The second Safe Ground location provides parking for up to 60 vehicles. Photo by Alex DeNuzzo (@awesomeuzzo on Instagram).

On Friday, April 9th, the city of Sacramento launched its second of two planned “Safe Ground” sites. The site is located off Front Street near the I-5/Highway 50 interchange. It provides space for around 60 vehicles to camp, allowing the unhoused to live in them free from police and out of the way of pedestrians. 

In addition to a place to sleep, the Safe Ground site also offers porta potties and access to resources—including case managers working on-site. Storage is also available for those who have stuff they want to keep but can’t fit in their car. 

The first Safe Ground location—which opened two weeks ago—is nearby in a parking lot off W and X St. It also offers a place for those without a car or trailer to camp, in addition to the other services provided at the Front Street location. 

Residents gain access to porta potties and other resources. Photo by Alex DeNuzzo (@awesomenuzzo on Instagram).

These efforts come as part of a historic effort by both CalTrans and the city to work with community advocates to safely and responsibly move the unhoused. CalTrans is in the beginning phases of a 500-million-dollar effort to rebuild and enhance Highway 50, starting at 3rd Street and ending near Howe Avenue. In order to start construction on the project, which includes adding a third bridge in the center of the two existing structures, those living under the freeway had to be kicked out.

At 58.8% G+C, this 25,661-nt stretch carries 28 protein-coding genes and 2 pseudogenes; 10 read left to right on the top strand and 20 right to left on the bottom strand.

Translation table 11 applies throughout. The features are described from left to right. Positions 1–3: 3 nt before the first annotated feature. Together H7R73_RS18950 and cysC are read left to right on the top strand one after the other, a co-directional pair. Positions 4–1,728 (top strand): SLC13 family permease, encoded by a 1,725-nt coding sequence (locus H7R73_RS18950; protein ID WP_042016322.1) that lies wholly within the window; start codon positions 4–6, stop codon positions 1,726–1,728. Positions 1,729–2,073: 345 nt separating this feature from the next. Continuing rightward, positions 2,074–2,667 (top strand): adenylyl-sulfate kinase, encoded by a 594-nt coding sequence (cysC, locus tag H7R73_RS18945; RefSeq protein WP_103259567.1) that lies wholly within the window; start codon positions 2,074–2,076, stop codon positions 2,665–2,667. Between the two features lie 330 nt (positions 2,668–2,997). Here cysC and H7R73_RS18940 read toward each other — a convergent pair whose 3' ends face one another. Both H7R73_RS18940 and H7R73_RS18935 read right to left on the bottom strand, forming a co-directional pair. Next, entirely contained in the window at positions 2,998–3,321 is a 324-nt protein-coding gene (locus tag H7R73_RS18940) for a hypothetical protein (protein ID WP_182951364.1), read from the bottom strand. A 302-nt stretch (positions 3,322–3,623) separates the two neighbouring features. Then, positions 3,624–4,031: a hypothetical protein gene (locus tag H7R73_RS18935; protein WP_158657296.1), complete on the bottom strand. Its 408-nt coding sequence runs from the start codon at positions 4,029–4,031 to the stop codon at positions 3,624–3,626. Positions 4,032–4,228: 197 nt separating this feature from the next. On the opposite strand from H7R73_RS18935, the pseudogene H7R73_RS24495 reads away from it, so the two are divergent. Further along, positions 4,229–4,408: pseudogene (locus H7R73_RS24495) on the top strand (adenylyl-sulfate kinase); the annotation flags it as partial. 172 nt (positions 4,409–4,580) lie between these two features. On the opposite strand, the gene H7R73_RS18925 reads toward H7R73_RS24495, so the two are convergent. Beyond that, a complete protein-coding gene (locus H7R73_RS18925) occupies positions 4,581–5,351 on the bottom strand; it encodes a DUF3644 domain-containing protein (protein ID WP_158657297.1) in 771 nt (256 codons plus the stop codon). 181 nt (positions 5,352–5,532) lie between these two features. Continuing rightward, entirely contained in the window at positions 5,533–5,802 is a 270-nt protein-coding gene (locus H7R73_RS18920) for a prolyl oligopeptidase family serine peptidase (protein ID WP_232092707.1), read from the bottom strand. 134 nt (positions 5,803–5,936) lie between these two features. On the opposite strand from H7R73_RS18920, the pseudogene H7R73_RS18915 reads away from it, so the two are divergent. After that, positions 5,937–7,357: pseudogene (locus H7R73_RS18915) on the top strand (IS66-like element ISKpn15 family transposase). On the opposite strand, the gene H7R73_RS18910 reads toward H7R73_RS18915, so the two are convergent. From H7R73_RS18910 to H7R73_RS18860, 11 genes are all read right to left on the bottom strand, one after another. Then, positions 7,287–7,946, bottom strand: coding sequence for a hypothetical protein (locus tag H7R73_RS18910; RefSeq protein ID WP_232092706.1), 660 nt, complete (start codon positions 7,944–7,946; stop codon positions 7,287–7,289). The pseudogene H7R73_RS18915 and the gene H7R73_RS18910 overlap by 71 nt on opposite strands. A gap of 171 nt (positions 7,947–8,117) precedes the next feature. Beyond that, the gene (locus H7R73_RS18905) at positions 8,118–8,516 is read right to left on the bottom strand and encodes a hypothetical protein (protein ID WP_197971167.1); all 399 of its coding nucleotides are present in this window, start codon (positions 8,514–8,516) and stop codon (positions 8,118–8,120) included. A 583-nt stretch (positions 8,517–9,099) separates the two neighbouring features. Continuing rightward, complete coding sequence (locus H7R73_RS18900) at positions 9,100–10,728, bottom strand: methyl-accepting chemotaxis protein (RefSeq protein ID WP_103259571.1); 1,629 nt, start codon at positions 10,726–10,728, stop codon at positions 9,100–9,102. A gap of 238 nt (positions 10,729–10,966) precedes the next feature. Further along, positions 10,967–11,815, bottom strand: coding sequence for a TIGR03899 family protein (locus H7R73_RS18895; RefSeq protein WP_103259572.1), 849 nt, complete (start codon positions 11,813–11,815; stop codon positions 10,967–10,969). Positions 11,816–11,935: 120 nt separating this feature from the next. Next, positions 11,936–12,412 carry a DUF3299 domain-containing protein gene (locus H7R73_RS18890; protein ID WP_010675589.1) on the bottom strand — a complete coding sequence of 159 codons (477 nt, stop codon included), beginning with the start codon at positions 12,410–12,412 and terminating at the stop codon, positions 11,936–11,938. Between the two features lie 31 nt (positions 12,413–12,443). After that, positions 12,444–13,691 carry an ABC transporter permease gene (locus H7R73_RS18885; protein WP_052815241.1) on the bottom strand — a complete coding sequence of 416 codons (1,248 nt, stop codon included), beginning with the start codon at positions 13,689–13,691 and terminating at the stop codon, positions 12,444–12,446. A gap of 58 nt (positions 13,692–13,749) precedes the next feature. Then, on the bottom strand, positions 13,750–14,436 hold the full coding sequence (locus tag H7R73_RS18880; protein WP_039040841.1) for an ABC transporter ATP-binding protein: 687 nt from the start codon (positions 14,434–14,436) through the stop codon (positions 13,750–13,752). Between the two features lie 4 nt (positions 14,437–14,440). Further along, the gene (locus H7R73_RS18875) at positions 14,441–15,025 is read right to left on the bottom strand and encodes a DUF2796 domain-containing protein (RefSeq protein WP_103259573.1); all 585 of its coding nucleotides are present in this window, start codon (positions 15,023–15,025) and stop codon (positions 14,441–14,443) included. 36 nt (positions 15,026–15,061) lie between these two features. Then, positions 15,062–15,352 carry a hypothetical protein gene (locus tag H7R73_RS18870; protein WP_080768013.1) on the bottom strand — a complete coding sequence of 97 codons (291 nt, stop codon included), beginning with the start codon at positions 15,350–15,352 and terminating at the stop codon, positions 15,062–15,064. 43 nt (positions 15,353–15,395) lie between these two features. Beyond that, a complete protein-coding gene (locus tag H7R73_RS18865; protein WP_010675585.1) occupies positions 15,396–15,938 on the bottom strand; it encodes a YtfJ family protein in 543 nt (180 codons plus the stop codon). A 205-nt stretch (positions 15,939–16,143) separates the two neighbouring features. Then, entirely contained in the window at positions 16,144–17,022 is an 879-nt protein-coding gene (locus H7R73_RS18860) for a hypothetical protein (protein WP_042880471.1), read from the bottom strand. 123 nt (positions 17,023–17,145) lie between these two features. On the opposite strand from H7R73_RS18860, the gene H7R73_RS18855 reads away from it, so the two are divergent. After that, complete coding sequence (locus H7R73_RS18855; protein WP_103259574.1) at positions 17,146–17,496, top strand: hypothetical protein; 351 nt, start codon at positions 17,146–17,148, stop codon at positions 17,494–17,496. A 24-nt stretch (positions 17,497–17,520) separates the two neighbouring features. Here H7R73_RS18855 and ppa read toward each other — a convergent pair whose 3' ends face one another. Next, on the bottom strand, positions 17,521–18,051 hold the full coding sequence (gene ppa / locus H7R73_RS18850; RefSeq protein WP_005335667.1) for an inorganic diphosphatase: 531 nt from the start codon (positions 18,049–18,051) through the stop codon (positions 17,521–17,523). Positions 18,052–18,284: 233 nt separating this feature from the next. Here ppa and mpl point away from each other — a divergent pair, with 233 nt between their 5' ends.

Rather than do so all at once with little warning, the city—led by Councilmember Katie Valenzuela—worked with CalTrans to modify their construction timeline and give people living under the freeway more time and flexibility in moving. Part of that effort included these new campsites. You can read more about that effort, and the nuances surrounding it, here.

Valenzuela—whose district includes the downtown core, where much of the homeless population lives—has been an advocate for the homeless even before running for office. 

“I’m so grateful for the community leaders, who have been pushing for safe camping and parking locations for years, for their tireless advocacy and support in standing these sites up,” she said. 

“These sites are not a final solution but are an important step in the right direction.”